The strange behavior you're witnessing is not typical of pure water (and that includes water observed in super slow motion). The phenomenon is known as "the gobbling drop effect," and was first observed and recorded just three years ago by a team of researchers led by MIT's Gareth McKinley. So what's the secret to these droplets' column-climbing abilities? Polymers.
Turn on the tap at your sink and the water coming from the faucet will develop a waviness, causing it to dissociate into a stream of droplets. Most of us have seen this before. But when you add small quantities of polymer to that water, things get a little wonky. Fuck Yeah Fluid Dynamics explains:
The viscoelasticity of the polymer chains creates a force that opposes the thinning effects caused by surface tension. So, instead of thinning to the point of breaking into droplets, a drop is able to climb back up the jet until it reaches a critical mass where it reverses direction, accelerates downward due to gravity and eventually breaks off the jet. Then the whole process begins again with a new terminal drop.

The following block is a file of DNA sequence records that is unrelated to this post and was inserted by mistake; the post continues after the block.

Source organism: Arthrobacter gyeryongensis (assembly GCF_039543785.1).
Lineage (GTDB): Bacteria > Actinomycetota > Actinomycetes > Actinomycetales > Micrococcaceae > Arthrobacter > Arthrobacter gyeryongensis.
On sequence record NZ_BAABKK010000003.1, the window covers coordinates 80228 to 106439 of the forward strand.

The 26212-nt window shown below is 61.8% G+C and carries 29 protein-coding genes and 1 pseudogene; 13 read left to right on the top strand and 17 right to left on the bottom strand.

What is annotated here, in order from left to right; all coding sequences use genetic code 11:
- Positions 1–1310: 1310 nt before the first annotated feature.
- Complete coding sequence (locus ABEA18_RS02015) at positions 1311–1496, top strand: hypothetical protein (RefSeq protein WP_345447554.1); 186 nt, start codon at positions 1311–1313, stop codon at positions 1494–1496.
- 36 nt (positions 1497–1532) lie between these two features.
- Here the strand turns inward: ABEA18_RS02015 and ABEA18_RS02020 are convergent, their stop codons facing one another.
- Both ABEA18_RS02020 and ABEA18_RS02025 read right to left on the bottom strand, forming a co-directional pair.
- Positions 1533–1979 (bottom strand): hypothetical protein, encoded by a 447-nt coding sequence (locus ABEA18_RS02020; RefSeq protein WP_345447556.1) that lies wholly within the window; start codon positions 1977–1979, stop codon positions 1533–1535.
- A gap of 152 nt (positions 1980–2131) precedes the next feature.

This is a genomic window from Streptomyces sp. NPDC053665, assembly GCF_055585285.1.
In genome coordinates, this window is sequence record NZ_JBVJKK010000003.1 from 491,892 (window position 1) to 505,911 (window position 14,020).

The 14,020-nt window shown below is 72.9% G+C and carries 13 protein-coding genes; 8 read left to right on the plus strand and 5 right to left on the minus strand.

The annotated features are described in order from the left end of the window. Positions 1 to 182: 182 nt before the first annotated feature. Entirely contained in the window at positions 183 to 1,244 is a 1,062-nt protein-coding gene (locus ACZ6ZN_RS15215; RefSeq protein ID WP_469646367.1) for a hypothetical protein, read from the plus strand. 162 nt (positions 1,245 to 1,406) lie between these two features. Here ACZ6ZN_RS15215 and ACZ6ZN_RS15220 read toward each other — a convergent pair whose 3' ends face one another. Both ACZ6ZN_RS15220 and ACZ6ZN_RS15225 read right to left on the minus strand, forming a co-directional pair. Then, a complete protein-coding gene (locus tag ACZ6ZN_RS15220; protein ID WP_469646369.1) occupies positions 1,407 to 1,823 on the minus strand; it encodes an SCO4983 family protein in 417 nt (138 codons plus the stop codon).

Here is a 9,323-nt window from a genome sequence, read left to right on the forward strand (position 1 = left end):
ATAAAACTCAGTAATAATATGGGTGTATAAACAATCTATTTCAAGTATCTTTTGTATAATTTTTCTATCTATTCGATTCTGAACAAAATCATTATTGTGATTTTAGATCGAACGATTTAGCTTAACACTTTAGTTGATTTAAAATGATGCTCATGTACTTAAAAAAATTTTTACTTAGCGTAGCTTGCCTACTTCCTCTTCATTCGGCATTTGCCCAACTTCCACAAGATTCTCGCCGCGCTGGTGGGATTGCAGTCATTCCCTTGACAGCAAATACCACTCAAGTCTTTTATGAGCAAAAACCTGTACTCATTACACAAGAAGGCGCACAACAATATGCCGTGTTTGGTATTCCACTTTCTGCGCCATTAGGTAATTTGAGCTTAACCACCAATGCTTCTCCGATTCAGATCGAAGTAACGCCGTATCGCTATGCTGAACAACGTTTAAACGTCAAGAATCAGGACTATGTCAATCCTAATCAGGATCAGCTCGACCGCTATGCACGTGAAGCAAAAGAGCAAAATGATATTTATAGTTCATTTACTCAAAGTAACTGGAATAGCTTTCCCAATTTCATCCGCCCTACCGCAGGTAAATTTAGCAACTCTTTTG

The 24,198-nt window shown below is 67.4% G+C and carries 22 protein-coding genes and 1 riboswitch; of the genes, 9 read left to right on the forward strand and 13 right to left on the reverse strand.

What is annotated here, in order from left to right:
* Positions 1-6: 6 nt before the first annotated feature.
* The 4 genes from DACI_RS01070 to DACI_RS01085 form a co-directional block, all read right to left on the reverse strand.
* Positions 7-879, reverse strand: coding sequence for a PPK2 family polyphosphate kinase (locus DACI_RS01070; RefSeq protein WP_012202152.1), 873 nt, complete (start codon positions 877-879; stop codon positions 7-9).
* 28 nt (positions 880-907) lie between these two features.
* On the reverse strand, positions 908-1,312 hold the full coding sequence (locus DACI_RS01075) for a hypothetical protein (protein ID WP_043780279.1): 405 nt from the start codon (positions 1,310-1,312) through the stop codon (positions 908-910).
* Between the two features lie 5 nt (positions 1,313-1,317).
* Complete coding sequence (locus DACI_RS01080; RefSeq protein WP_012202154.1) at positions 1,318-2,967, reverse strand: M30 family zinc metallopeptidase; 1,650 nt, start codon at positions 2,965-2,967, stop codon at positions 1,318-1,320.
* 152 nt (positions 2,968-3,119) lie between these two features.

We've talked before about the strange effects that polymers can have on fluids, so if you're still a little confused you can check that out here, but here's the upshot: When FYFD mentions "the viscoelasticity of the polymer chains in the water," he's talking about the the strength of the chemical bonds that keep these molecular chains linked together. These cross-linked chains are bound together so tightly that they're able to exert a force that countervails the weight of the fluid. The end effect is so dramatic, that it contradicts what we expect to see from liquids that we're more familiar with — like water.